• Nevada Ball

China's War on Sparrows: A Mistake which Cost Millions of People their Lives

Updated: Jul 9, 2020


The Great Leap Forward:


The year is 1958 and China begins the process of rapid industrialization beginning the transition from a mostly agrarian society to Chairman Mao's vision of a self-sufficient society. What is known as the Great Leap Forward (大躍進 a.k.a. Dà yuèjìn) which had two main objectives: to increase agricultural output to feed the growing population and to bring industry to all sections of the country. Staying true to its Communist ideals the CCP (Chinese Communist Party) instituted agricultural collectivization in which there would be no more private land and all crops would be owned and distributed by the state. To help with the industrialization, CCP leader Mao Zedong encouraged that farmers move away from their jobs in the farm to work in the factories, meanwhile, the ones who stayed behind would use "backyard furnaces" in which they would collect as much iron as they could and melt it down into "steel" but due to inexperience much of this "steel" was unusable.


A propaganda poster depicting the Great Leap Forward

(Brave the wind and the waves, everything has remarkable abilities)

Source: chineseposters.net


Four Pests Campaign:


The Four Pests Campaign ( 除四害 aka Chú Sì Hài) was one of the first actions taken under the Great Leap Forward. It named four pests: Rats, Mosquitoes, Flies, and Sparrows (The Eurasian tree sparrow) which either carried diseases or damaged food supplies. The campaign called for the eradication of all four pests and in the Sparrow's case, this was done to protect grain supplies since the bird liked to feed on grain. Citizens would resort to banging pots or making a lot of noise to not give the sparrows a suitable resting place so that they'd "drop dead from the sky". In addition to this, the bird's nests were destroyed and in many cases, they were shot right out of the air. Contests were also held to see who could kill the most sparrows the winner of which would receive a prize. One instance of this was when the Polish embassy in Beijing refused to let the Chinese government inside to get rid of the sparrows so a couple of Chinese citizens stood outside of the gates and banged drums until the sparrows dropped dead and the embassy would have to later clean up all of the dead sparrows. This led to a near extinction of the birds within China and the sparrows were no longer a threat but the damage was already done.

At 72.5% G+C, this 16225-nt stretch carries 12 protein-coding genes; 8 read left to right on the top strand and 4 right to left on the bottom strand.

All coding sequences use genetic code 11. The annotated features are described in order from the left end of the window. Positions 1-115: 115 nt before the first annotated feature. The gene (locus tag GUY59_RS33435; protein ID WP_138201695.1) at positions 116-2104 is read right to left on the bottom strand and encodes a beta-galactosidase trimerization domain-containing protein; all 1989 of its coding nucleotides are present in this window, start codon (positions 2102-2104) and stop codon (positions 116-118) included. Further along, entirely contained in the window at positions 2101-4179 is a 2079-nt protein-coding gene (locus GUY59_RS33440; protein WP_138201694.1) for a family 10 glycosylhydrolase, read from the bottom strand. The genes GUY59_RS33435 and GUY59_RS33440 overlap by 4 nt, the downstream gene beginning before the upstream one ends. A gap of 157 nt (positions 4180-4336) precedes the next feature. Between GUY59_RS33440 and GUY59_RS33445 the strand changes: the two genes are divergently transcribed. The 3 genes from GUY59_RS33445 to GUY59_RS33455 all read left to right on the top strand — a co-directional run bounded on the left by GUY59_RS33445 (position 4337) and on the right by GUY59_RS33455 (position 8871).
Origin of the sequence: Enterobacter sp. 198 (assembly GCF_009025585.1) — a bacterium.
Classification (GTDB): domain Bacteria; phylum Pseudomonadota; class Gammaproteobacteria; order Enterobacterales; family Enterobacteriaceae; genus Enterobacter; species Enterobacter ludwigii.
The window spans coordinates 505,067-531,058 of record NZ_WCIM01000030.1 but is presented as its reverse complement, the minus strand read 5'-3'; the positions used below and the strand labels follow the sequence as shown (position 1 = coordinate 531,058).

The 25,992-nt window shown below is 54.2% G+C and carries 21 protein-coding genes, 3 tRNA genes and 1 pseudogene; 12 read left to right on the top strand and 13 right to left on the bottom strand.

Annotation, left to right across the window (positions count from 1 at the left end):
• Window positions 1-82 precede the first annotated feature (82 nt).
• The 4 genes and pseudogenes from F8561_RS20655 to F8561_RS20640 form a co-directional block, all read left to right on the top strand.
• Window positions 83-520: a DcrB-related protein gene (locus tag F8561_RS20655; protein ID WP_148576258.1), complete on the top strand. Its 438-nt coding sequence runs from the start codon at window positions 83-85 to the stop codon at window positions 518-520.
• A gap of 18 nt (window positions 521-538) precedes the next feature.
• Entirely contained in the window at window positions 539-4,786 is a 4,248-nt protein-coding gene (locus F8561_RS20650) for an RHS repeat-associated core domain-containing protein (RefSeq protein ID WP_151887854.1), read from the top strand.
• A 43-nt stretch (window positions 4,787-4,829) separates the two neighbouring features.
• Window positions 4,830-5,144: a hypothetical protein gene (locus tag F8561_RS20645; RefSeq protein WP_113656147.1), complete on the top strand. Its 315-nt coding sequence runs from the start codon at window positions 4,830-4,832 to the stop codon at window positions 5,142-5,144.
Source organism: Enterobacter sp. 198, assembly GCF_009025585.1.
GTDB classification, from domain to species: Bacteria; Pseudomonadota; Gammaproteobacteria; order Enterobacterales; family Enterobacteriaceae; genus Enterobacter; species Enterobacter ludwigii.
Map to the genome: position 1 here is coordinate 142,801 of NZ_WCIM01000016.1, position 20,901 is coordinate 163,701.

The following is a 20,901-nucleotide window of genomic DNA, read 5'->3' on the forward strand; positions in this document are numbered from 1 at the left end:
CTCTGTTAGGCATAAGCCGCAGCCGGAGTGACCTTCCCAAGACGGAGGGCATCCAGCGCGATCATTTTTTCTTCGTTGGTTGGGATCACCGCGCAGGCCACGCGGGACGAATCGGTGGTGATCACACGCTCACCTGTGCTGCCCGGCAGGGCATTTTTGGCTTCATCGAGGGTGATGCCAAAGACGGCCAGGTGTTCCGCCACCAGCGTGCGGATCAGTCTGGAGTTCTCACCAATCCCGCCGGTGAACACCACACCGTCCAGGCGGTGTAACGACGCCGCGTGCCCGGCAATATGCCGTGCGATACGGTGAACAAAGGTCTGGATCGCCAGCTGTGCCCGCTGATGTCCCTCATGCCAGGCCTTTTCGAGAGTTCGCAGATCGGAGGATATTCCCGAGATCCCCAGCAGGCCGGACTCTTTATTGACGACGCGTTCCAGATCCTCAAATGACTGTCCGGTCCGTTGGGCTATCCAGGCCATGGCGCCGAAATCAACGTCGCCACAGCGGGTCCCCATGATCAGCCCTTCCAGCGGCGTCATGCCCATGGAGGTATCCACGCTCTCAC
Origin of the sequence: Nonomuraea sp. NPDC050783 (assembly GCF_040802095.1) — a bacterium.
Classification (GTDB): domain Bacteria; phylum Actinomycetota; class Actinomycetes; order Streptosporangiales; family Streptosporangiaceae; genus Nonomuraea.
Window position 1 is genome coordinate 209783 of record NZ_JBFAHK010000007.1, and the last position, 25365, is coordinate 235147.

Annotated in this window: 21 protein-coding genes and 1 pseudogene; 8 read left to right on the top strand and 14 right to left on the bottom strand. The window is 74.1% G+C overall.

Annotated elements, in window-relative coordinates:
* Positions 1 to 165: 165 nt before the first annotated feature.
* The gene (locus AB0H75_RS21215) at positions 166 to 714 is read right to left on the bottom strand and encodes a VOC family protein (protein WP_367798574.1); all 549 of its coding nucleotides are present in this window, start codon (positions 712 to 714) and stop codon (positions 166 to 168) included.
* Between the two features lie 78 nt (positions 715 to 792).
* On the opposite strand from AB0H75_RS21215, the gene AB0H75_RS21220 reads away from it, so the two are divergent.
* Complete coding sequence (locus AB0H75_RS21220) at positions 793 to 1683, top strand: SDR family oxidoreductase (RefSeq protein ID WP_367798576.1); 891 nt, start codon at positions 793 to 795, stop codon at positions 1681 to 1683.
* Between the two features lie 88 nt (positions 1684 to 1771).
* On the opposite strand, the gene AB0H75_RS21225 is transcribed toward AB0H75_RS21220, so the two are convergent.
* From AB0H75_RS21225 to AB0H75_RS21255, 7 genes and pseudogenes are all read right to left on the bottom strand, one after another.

The four pests pictured in a propaganda poster

Source: chineseposters.net


Lasting effects:


One thing Mao and the CCP failed to consider was that the birds not only liked to feed on grain they liked to feed on insects too. With one of their main predators gone the insect population boomed most notably locusts which also like to feed on grain and are harder to get rid of than sparrows. Most notably in the year 1960, the weather was near-perfect for a large harvest but swarms of locusts ravaged the grain yields and left the country in short supply of grain unable to properly distribute enough to its citizens. This would be one of the main factors in the Chinese Great Famine. Not much is known about how many people died in this famine with the death tolls ranging from 15 million (about the same as the number of people who died in the Holocaust) to around 55 million (which is if you were to take everyone who died in WW1 and everyone who died from the Black Plague in the 1340s and add a few million on top of that). Needless to say, the eradication of sparrows devastated China and has left the CCP trying to cover up their massive failure in judgment to this day.

Comparisons:


Another notable example of this would be the Australians attempt at curving their emu population (which also was the result of the bird's threat to grain production) but contrary to what happened in China the Australian government was not as successful at eliminating their emu population.


A more modern comparison would be the outbreak of Locusts within the Arabian peninsula and Eastern Africa which was the result of nature (Cyclone Mekunu) contrary to the man-made boom of locusts.


The failure of the Great Leap forward is another example of why people shouldn't disrupt nature as in turn they could cause catastrophic unseen effects that could cause even more suffering.


 

Hello everyone! I am a new writer here at History University. I would like to know how I did and what I can improve! If I got anything wrong feel free to point it out for me in the comments.


-Nevadaball

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